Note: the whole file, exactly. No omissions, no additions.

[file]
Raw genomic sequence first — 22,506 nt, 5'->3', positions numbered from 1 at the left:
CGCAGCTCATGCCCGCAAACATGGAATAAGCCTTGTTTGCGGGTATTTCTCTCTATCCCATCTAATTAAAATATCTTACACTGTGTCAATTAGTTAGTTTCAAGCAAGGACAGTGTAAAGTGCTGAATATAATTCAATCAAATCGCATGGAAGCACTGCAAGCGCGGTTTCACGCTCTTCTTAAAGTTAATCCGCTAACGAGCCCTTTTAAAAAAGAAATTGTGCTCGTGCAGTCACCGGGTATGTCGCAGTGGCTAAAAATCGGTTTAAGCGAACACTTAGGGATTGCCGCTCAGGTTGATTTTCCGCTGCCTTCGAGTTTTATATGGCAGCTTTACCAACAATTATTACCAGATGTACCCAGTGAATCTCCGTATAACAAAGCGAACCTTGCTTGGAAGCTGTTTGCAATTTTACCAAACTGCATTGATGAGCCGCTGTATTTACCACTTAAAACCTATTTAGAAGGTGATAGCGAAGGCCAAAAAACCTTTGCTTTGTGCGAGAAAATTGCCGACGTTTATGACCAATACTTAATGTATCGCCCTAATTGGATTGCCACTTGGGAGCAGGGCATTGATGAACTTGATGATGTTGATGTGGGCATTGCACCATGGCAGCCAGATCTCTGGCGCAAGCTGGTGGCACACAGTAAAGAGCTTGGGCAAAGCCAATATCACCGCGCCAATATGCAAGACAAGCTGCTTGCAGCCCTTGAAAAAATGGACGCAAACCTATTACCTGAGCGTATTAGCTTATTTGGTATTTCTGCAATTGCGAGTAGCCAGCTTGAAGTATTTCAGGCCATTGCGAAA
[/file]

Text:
Raw genomic sequence first — 22,506 nt, 5'->3', positions numbered from 1 at the left:
CGCAGCTCATGCCCGCAAACATGGAATAAGCCTTGTTTGCGGGTATTTCTCTCTATCCCATCTAATTAAAATATCTTACACTGTGTCAATTAGTTAGTTTCAAGCAAGGACAGTGTAAAGTGCTGAATATAATTCAATCAAATCGCATGGAAGCACTGCAAGCGCGGTTTCACGCTCTTCTTAAAGTTAATCCGCTAACGAGCCCTTTTAAAAAAGAAATTGTGCTCGTGCAGTCACCGGGTATGTCGCAGTGGCTAAAAATCGGTTTAAGCGAACACTTAGGGATTGCCGCTCAGGTTGATTTTCCGCTGCCTTCGAGTTTTATATGGCAGCTTTACCAACAATTATTACCAGATGTACCCAGTGAATCTCCGTATAACAAAGCGAACCTTGCTTGGAAGCTGTTTGCAATTTTACCAAACTGCATTGATGAGCCGCTGTATTTACCACTTAAAACCTATTTAGAAGGTGATAGCGAAGGCCAAAAAACCTTTGCTTTGTGCGAGAAAATTGCCGACGTTTATGACCAATACTTAATGTATCGCCCTAATTGGATTGCCACTTGGGAGCAGGGCATTGATGAACTTGATGATGTTGATGTGGGCATTGCACCATGGCAGCCAGATCTCTGGCGCAAGCTGGTGGCACACAGTAAAGAGCTTGGGCAAAGCCAATATCACCGCGCCAATATGCAAGACAAGCTGCTTGCAGCCCTTGAAAAAATGGACGCAAACCTATTACCTGAGCGTATTAGCTTATTTGGTATTTCTGCAATTGCGAGTAGCCAGCTTGAAGTATTTCAGGCCATTGCGAAA